Category Archives: Foraging

Marie’s Pantry

Marie Cathillon raised five children on the farm in Le Petit-Courty. Her pantry was stocked with wild and cultivated herbs used for cleaning, healing, and seasoning, all without the use of chemicals.

Marie’s Pantry

Making Apple Butter
My mother making apple butter on her farm in rural Western Pennsylvania.
Photo courtesy of Teri Meier

Soapwort (Wild Sweet William)

Soapwort (Wild Sweet William)
Soapwort (Wild Sweet William) growing in my backyard

This plant grew for years along the edge of the woods behind my house, and though I always loved the burst of color and sweet smell, I never knew its practical value.

While Marie did not know how phosphates suspend oil and dirt in water to be rinsed away, she knew that boiling soapwort created foam that would accomplish the same task.

Soapwort, wild sweet William, grows in early summer in the rich, well-drained soil along the edge of the meadow where it is shaded from the strong afternoon sun. The leaves are slightly hairy with flowers forming atop the smooth stem. Little fingers appear to reach out from the stem and grab weeds near it in order to reach its full height of three feet. Left undisturbed, it can be invasive. The prolific pink, sometimes white, flowers burst forth from June to October attracting butterflies and honeybees with its sweet, spicy aroma.

This natural soap is gentle enough for use on wool sweaters or silk blouses without stripping their natural oils. Cleanser made from soapwort makes a nice alternative for sensitive skin or for an herbal bath. Leftovers keep better in the refrigerator. If you cannot use it within the week, freeze it to avoid bacterial growth.

To verify soapwort, pick a handful of leaves and flowers, dunk them in a bucket of water, and rub them vigorously between your palms. A cool green lather will form with a fresh outdoorsy scent.

The entire plant is useful in making soap.

In the spring, harvest the shallow woody rhizomes, scrub, and cut into small chunks. Place two handfuls into a quart of boiling water. Return to a boil, and then lower the heat and let simmer for about twenty minutes. Once the mixture cools, run it through the blender, a little at a time. This will create a lot of foam, so allow to dissolve overnight. Strain the mixture through a sieve to remove the bits of roots. Dry and store these bits to toss in the pot the next time.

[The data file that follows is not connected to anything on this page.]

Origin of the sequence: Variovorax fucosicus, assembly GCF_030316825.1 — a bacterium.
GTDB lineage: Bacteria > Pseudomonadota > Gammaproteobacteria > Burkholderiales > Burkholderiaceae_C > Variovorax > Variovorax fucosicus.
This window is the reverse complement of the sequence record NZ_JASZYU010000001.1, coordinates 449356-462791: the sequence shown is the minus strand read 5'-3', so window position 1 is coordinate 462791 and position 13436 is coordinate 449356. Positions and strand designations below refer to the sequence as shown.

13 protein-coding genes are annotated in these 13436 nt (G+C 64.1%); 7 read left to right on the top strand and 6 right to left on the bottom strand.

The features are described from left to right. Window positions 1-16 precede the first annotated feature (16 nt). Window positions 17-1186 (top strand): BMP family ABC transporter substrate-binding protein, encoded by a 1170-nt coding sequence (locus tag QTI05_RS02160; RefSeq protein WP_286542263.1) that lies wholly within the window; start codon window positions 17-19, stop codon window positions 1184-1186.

In the summer, harvest leaves and flowers. Gather about a handful of leaves and flowers and simply pour a cup of boiling water over them. Let steep about fifteen minutes, strain, and whisk the liquid until foamy.

To use all year long, dry the leaves, flowers, and roots, making sure to turn frequently to avoid mold growth.

As with any soap, do not eat soapwort.

Source: Hitchcock, Susan Tyler. Gather Ye Wild Things: A Forager’s Year. New York: Harper & Row, 1980. Print

Catherine’s Foraging Journal

Wild Spinach or Lambsquarters

Prolific, abundant, and delicious, the top edible “weed” is Wild Spinach. It grows with little effort in almost any disturbed soil, and is one of the most nutrient dense plants ever analyzed. It is rich in potassium and magnesium, and has more vitamins A and C, riboflavin, and calcium than domesticated spinach.

Wild Spinach
Wild Spinach

Identification: The leaves of the Wild Spinach are arranged in a starburst pattern, and vary in shape from narrow and pointed, to rounded and triangular. They may grow up to four feet tall, though they lose flavor as they age. The waxy coating on the leaves makes water bead and deters insects.

Poisonous look alike: The Hairy Nightshade. The leaves on these two plants are similar, but the nightshade is hairy, while the wild spinach is not. They are also easily discernable by their flowers. Hairy nightshade flowers are white, while wild spinach flowers are green and inconspicuous. Another way to identify Wild Spinach is to spray the leaves with water and look for droplets.

Harvesting: Thin the patch by pinching shoots close to the ground and placing the baby shoots in a bowl of water to keep them from drying out. Harvest larger plants by pinching the upper stem. If the stem pinches off easily, it is tender enough to eat. If the stem is old and woody, pluck only the leaves, though pruning the woody stem will stimulate new growth. If the leaves are too old, they may become bitter, but are still usable cooked with onion, garlic, or in a stew.

Source: Kallas, John. Edible Wild Plants, Wild Foods from Dirt to Plate. Gibbs Smith Publishing (2010) Print